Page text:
The American Academy of Orthopaedic Surgeons (AAOS) Registry Program announces the availability of two new clinical data reports – the American Joint Replacement Registry (AJRR) 2021 Annual Report Supplement and the AAOS Patient-Facing Registry Report.

These reports, which were released during the AAOS 2022 Annual Meeting in Chicago, offer actionable information to guide physician and patient decision making to improve care.

AAOS’ AJRR 2021 Annual Report Supplement 

AJRR is the largest orthopaedic registry in the world based on annual procedures submitted. Data presented in the AJRR 2021 Annual Report Supplement were submitted to the AJRR by 1,152 institutions through June 2021, covering procedures from 2012 to 2020. For the third consecutive year, the supplement includes reporting of device-specific cumulative percent revision estimates, drawn from the registry’s unique linkage with Centers for Medicare & Medicaid Services (CMS) claims data. This year’s analysis also examines data from patients with a prior diagnosis of COVID-19 whose information was submitted to the AJRR through the capture of appropriate ICD-10 coding.

“The AJRR Supplement provides the most comprehensive picture to-date of patterns of hip and knee arthroplasty practice and outcomes in the United States,” said James A. Browne, MD, FAAOS, chair of the AJRR Publications Subcommittee and editor of AJRR Publications. “Last year, we added ICD-10 coding to the AAOS Registry Program with the goal of monitoring the impact of COVID-19 on outcomes, trends of surgery based on the pause in elective surgery, and the trends of patient-reported outcomes due to delayed procedures. This report not only offers a look at the initial data as it relates to quality of care, but also previews the impact of COVID-19 on CMS value-based payment models and coverage for patients recovering from COVID-19.”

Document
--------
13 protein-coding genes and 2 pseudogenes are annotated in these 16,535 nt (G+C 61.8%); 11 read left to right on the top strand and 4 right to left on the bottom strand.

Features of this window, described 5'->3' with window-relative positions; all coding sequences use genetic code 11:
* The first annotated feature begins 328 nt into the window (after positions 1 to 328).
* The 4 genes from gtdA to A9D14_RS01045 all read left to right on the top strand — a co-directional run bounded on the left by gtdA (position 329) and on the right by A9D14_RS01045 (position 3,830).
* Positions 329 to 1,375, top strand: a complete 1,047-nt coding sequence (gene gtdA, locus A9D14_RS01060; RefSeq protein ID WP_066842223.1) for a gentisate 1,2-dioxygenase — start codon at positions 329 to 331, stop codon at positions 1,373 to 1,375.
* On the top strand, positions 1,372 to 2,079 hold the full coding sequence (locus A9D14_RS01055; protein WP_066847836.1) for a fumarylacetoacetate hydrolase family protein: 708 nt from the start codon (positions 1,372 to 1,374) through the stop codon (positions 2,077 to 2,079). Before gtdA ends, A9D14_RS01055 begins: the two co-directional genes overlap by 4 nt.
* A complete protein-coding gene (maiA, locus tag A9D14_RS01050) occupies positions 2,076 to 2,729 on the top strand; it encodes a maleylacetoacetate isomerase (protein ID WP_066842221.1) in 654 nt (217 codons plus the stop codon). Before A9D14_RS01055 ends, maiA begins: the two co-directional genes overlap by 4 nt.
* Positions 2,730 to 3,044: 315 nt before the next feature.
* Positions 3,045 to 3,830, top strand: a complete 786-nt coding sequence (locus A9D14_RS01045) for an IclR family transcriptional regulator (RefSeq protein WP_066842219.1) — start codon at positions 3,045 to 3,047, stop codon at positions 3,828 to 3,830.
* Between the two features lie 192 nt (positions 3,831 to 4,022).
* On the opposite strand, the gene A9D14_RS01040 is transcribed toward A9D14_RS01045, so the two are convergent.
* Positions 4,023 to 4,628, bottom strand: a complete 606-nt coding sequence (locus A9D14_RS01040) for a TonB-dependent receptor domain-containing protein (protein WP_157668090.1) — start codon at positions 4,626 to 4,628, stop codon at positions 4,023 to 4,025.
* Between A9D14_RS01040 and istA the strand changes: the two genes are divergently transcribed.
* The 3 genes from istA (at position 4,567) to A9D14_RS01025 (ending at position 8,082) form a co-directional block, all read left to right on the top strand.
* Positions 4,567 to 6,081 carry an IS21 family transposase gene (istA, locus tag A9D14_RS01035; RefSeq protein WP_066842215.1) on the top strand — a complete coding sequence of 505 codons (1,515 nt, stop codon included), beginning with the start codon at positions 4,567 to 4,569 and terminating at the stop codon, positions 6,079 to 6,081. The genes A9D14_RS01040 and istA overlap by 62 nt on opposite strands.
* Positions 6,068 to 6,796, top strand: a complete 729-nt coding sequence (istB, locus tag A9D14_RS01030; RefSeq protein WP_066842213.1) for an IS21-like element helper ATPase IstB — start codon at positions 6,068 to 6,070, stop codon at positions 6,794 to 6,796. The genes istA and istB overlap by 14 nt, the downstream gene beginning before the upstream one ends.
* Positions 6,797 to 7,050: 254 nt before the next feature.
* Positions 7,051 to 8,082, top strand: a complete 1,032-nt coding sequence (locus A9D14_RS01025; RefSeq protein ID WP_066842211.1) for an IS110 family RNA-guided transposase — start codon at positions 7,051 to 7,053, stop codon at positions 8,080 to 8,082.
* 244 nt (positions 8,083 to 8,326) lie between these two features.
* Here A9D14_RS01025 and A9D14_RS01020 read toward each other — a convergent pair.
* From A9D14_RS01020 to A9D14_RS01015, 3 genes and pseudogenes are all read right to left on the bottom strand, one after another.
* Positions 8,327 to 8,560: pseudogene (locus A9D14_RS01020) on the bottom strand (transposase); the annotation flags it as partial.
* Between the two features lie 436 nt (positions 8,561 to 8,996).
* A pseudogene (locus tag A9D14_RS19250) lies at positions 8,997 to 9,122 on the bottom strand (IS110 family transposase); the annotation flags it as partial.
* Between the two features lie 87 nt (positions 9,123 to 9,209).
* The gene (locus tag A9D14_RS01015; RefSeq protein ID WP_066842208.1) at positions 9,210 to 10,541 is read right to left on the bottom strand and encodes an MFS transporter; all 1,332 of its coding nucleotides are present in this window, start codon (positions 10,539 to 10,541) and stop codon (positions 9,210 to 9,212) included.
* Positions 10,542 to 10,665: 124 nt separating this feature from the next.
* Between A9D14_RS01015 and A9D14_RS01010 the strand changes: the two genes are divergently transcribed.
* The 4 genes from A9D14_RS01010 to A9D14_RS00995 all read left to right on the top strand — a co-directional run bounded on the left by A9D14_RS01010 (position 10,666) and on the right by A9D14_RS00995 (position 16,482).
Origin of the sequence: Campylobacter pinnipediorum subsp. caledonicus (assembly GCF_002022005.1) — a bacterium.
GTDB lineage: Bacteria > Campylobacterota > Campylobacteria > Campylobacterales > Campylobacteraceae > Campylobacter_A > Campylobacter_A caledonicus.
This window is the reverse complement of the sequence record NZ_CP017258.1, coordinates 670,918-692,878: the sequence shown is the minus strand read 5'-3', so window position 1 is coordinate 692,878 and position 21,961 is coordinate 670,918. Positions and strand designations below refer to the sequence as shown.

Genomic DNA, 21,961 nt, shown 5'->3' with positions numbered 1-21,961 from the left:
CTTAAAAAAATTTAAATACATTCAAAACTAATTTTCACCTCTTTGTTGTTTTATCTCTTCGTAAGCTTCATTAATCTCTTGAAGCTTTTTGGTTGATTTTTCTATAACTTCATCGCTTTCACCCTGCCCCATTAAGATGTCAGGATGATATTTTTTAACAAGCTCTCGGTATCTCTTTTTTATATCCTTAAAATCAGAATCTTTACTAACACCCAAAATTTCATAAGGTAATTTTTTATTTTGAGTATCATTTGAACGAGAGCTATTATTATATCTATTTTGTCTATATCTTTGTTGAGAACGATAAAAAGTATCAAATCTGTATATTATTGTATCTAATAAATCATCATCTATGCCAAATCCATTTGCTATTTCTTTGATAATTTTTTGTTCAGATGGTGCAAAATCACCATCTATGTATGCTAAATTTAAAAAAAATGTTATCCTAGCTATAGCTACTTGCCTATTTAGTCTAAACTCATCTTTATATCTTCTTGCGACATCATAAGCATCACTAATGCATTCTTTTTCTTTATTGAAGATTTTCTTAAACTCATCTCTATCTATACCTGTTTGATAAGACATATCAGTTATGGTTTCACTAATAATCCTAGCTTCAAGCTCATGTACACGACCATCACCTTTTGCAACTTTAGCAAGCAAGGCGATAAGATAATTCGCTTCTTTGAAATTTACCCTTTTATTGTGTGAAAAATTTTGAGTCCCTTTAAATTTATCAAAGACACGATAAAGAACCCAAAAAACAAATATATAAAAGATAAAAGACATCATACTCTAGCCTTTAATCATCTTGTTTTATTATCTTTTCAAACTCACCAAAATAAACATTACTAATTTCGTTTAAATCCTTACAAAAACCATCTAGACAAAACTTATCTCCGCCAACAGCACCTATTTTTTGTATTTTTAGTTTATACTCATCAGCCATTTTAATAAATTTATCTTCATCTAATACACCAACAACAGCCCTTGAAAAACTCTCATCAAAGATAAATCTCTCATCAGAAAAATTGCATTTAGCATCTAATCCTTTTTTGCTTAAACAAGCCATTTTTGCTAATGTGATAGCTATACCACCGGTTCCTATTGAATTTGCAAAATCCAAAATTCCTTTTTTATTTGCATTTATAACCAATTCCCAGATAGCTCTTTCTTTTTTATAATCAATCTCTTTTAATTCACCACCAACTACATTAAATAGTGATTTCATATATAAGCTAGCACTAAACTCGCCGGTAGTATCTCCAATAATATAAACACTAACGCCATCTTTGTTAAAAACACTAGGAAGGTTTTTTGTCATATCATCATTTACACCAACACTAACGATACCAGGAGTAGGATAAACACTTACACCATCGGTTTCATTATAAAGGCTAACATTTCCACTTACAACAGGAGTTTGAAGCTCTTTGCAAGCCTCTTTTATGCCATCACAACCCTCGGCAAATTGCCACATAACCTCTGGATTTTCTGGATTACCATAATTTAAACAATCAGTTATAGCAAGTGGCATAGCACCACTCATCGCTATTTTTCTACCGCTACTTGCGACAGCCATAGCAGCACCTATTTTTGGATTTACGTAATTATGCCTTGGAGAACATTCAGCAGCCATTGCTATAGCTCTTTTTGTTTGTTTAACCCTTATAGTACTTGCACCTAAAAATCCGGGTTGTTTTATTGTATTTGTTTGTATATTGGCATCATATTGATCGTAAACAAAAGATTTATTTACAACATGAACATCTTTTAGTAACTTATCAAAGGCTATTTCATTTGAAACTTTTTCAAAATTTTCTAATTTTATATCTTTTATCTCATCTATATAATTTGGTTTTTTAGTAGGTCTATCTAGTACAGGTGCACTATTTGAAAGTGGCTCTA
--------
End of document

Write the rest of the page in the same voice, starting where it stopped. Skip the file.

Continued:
While patient numbers were limited in the COVID-19 cohort (n=296), the unadjusted rate of 90-day readmission was significantly lower compared to the non-COVID-19 group (1.4% and 4.3%, respectively; p=0.013). No significant relationship was found between 90-mortality and COVID-19 status (p=0.41). 

“Although preliminary and not risk adjusted, this data is a first look at COVID and its impact on hip and knee arthroplasty and should provide some degree of reassurance to clinicians and patients,” said Dr. Browne.

To read and download the AJRR 2021 Annual Report Supplement, visit AAOS.

[Source(s): American Academy of Orthopaedic Surgeons, PR Newswire]